Islam in South Asia
- Course Code:
- Course Not Running 2015/2016
- Unit value:
- Taught in:
- Full Year
This course examines Islamic societies, polities, institutions, and thought in the South Asian environment. The course covers the period from the establishment of Turkish rule around the turn of the thirteenth century to the end of British rule in 1947. Thus, it discusses the periods of the Delhi Sultanates, the Mughals, and British colonial rule, in addition to examining parts of the subcontinent that fell beyond the dominion of the aforementioned polities.
The course is organized both chronologically and thematically, thus enabling us to explore several phenomena over the centuries. Special attention is given to the development of social, political, and religious Muslim communities in South Asia; continuity and change of institutions, concepts, and ideologies; the role of Islamic traditions and thought in the history of South Asia; the emergence of Indo-Muslim identities and their social and political manifestation; and the relationship within the various Muslim communities and their interaction with their non-Muslim environment.
The readings include a variety of secondary sources as well as primary materials (in translation), and class discussions is an important part of the learning process.
Objectives and learning outcomes of the course
At the end of the course, a student should be able to demonstrate:
- An understanding of the multifaceted nature of Islamic societies, polities, and institution in South Asia, and their ability to adapt to the changing circumstances.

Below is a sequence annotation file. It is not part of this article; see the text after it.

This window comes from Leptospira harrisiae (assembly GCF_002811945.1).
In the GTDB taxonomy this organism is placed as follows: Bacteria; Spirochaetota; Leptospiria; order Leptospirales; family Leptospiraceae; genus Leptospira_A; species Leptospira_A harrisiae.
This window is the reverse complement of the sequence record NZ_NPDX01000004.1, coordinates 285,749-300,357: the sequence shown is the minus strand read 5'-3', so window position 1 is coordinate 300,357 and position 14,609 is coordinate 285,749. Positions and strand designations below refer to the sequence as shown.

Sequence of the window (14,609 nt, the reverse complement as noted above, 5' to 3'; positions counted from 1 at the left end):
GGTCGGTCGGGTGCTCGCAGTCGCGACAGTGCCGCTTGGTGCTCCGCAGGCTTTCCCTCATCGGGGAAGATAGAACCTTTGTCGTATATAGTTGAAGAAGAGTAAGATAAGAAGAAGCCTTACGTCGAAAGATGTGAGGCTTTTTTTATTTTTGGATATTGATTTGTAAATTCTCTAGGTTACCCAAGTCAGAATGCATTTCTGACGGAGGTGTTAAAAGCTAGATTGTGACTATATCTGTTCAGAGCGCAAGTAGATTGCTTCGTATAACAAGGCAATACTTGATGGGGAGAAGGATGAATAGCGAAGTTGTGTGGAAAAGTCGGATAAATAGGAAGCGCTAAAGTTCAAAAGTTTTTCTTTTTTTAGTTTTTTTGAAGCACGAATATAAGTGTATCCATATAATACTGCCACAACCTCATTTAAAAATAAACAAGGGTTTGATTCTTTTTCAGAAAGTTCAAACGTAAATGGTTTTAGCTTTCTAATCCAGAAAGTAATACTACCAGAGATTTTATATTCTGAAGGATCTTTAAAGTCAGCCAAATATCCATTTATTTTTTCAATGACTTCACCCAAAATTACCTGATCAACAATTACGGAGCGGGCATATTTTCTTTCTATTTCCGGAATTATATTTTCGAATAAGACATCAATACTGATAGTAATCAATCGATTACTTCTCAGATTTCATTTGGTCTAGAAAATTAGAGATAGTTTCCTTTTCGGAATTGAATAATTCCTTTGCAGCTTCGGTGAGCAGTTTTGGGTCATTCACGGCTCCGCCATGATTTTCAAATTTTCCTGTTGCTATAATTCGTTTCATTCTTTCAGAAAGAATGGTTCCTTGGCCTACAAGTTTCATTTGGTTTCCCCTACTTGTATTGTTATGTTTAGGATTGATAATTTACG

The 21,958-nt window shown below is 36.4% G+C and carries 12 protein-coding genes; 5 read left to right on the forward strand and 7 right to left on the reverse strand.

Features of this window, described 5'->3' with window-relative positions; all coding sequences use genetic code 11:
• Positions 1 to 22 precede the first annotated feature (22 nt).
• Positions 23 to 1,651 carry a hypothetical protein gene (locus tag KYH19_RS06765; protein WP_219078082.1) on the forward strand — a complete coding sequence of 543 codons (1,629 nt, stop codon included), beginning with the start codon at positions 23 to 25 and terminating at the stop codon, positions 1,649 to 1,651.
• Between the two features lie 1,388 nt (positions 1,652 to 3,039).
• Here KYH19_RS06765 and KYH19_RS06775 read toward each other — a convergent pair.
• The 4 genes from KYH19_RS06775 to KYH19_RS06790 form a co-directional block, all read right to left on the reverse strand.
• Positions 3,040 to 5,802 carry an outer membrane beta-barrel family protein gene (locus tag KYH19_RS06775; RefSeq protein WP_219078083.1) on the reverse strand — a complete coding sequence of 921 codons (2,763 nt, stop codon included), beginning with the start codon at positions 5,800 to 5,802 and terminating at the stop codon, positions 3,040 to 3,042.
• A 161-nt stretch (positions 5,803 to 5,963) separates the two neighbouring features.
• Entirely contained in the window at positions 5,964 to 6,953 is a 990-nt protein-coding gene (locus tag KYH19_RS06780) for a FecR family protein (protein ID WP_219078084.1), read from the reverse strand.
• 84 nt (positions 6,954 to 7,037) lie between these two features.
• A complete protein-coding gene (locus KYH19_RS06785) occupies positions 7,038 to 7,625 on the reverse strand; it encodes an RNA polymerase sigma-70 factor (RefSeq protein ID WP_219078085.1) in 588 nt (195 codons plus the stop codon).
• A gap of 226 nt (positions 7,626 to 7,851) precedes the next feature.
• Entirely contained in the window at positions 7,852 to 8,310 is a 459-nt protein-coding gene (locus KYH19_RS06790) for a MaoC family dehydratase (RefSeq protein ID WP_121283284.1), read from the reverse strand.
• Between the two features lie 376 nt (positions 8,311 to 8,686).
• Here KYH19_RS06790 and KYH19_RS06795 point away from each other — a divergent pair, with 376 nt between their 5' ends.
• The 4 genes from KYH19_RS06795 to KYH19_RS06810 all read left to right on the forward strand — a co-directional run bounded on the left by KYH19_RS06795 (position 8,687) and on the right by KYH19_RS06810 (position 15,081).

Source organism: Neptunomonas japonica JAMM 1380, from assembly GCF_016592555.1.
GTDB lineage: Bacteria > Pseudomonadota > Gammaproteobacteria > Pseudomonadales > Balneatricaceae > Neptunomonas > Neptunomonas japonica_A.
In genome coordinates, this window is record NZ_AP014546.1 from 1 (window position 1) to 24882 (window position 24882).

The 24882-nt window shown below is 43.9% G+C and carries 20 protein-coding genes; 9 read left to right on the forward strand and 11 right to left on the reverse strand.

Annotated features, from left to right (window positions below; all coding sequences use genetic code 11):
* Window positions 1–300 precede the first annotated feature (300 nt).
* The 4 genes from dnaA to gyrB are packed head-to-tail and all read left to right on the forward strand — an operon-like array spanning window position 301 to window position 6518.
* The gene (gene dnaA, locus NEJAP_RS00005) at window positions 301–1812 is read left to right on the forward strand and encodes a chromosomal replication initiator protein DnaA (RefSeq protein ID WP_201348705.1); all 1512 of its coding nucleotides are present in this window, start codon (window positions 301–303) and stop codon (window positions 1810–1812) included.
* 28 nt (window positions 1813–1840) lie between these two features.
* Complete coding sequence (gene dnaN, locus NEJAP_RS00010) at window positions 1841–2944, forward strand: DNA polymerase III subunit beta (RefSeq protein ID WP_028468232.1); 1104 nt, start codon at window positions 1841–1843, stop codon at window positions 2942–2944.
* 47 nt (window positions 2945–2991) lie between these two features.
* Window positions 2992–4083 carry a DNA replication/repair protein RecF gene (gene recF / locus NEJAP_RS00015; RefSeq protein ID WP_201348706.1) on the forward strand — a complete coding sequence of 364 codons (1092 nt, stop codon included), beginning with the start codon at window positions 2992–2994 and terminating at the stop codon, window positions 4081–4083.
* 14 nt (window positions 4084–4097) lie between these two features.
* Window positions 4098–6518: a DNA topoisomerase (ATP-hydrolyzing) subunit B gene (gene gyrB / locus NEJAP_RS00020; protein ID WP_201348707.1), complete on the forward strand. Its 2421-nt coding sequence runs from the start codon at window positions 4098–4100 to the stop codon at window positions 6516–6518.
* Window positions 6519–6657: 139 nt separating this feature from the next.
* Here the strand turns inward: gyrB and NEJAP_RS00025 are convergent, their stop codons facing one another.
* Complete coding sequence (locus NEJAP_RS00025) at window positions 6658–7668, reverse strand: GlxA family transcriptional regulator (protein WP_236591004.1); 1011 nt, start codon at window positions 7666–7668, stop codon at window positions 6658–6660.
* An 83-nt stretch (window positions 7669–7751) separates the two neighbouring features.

- An understanding of the problematic of “Islam” and “Islamic” versus “Hindu” or “Indian” as categories for the analysis of societies, polities, and institutions in South Asia.
- Working knowledge of the main questions and problems in the historiography of pre-colonial and colonial South Asia and the place of Islam within this framework.
- An improved ability to read and synthesize primary sources of various kinds (e.g. chronicles, treatises, letters), developed through close reading and class discussion.
- An increased ability to engage in historical discussions, both orally and in writing, while employing primary and secondary sources in order to substantiate the arguments.
Method of assessment
Exam (50%) and 2 x 5,000 word Essays (25% each)
- Aziz Ahmad, Studies in Islamic Culture in the Indian Environment (Oxford, 1964).
- Richard M. Eaton, The Rise of Islam and the Bengal Frontier (Berkeley and Los Angeles, 1993).
- Fazlur Rahman, Islam, 2nd Edition (Chicago, 1979).
- David Gilmartin and Bruce B. Lawrence (eds.), Beyond Turk and Hindu (Gainesville, 2000).
- P. Hardy, The Muslims of British India (Cambridge, 1972).
- Ayesha Jalal, The Sole Spokesman: Jinnah, the Muslim League and the Demand for Pakistan (Cambridge, 1985).
- P.J. Marshall (ed.), The Eighteenth Century in Indian History (Delhi, 2003).
- Barbara Daly Metcalf, Islamic Revival in British India: Deoband, 1860–1900 (Delhi, 2002).
- M. Mujeeb, The Indian Muslims (London, 1967).
- Catherine B. Asher and Cynthia Talbot, India before Europe (Cambridge, 2006).
- Sugata Bose and Ayesha Jalal, Modern South Asia (London and New York, 1997).
- Sunil Kumar, The Emergence of the Delhi Sultanate, 1192-1286 (New Delhi, 2007).
- Barbara D. Metcalf and Thomas R. Metcalf, A Concise History of India (Cambridge, 2002).
- John F. Richards, The Mughal Empire (Cambridge, 1993).